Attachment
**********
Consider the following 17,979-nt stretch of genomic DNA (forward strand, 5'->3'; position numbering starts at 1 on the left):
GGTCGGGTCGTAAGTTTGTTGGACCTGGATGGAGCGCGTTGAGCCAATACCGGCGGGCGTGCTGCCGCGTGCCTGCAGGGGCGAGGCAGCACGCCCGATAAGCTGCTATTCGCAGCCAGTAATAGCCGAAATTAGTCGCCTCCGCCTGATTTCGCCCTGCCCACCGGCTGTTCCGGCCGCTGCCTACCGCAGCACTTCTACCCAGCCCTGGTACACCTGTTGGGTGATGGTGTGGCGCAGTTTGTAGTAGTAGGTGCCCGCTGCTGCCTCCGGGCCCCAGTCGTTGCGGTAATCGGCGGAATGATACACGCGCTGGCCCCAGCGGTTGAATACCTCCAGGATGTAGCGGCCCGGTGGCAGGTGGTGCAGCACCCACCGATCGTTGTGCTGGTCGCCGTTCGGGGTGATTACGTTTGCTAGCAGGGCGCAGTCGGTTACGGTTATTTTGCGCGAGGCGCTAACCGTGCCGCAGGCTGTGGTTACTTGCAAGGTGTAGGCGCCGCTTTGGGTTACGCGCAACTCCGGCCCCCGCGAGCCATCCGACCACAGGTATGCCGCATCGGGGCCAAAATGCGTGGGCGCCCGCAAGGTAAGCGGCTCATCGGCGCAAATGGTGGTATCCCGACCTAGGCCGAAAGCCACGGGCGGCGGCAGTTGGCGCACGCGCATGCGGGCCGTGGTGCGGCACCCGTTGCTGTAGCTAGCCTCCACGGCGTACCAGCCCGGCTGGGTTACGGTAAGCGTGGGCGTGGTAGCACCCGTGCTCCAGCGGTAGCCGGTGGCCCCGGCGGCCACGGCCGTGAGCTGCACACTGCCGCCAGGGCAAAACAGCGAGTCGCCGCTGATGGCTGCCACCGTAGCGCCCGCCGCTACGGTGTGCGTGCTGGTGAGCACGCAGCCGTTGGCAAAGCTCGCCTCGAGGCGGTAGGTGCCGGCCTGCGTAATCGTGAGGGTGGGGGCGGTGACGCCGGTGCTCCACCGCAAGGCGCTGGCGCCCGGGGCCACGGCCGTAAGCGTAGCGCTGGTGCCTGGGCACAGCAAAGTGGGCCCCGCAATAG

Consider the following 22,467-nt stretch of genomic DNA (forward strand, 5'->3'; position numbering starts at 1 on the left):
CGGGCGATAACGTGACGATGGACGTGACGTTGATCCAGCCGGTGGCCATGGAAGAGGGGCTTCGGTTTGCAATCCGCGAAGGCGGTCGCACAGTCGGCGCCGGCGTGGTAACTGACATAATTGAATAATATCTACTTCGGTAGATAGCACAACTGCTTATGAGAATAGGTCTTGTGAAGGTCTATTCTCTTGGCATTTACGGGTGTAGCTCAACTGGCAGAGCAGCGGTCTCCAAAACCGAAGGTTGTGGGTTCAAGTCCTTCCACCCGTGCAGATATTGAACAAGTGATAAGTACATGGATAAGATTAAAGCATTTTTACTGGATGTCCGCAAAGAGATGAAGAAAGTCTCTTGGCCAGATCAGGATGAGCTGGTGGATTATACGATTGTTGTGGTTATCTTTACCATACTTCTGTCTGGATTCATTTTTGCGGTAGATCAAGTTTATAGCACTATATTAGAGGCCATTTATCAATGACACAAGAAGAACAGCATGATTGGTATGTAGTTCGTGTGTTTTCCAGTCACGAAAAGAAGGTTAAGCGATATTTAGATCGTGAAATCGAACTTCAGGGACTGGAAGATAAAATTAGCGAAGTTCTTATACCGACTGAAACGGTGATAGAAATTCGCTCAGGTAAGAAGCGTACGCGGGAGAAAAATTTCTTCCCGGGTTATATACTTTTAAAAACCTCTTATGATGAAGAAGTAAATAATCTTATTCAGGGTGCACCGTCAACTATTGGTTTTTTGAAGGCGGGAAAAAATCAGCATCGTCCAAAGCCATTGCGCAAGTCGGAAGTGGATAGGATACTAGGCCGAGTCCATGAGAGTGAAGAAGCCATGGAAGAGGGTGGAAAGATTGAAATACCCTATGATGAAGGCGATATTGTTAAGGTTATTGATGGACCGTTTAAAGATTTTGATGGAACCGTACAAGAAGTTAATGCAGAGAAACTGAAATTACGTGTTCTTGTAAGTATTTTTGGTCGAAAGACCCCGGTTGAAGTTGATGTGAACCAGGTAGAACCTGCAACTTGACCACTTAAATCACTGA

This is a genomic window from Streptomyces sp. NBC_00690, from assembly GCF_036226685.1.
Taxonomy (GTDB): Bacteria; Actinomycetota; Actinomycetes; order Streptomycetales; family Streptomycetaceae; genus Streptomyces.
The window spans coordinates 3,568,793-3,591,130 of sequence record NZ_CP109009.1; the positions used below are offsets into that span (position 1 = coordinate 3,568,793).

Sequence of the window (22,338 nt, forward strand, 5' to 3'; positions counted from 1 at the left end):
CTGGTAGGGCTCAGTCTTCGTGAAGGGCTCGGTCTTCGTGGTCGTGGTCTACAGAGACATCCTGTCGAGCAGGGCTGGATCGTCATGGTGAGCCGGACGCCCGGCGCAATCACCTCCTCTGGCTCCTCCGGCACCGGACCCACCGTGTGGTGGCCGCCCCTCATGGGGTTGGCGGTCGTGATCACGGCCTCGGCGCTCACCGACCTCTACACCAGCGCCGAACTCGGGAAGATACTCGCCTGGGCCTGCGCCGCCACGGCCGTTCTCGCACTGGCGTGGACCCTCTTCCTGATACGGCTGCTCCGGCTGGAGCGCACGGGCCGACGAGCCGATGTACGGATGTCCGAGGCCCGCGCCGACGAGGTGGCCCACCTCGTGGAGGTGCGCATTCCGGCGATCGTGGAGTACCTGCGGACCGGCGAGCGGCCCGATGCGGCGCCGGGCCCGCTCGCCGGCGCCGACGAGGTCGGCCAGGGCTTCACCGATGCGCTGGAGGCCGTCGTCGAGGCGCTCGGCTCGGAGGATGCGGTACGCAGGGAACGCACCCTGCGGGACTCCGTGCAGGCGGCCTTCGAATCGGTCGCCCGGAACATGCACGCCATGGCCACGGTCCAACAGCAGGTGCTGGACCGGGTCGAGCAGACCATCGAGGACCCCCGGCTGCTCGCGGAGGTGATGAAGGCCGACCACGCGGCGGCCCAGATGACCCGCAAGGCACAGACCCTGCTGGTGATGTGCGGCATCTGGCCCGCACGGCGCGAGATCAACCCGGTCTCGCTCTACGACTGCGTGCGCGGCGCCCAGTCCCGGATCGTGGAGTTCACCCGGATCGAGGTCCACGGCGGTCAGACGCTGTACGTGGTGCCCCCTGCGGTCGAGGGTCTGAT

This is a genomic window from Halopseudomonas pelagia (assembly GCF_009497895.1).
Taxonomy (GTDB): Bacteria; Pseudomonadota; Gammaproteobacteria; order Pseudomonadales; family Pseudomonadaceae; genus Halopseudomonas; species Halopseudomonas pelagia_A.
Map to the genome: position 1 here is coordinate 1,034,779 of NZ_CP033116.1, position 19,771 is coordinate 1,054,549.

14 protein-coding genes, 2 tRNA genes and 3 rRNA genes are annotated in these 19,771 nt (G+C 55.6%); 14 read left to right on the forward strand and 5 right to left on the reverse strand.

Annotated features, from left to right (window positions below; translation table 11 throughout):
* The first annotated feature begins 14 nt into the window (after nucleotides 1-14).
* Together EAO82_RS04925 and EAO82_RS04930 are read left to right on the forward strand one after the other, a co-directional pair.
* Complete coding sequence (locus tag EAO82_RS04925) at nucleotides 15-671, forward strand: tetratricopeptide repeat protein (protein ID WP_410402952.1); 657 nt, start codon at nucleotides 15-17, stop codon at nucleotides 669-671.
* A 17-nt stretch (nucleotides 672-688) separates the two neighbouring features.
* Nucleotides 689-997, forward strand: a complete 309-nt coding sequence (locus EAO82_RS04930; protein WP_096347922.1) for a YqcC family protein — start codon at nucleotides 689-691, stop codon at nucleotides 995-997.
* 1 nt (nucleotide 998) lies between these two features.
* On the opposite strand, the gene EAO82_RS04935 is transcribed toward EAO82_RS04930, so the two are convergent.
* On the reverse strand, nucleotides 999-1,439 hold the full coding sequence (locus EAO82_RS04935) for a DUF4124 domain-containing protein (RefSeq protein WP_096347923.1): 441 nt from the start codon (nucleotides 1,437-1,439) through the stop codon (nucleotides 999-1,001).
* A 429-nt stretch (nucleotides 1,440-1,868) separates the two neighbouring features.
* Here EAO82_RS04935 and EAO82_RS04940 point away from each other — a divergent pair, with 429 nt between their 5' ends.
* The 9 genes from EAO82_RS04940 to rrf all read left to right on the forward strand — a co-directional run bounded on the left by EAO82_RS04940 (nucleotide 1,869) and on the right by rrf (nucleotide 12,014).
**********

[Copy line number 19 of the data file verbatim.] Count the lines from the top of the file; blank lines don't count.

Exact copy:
* Nucleotides 689-997, forward strand: a complete 309-nt coding sequence (locus EAO82_RS04930; protein WP_096347922.1) for a YqcC family protein — start codon at nucleotides 689-691, stop codon at nucleotides 995-997.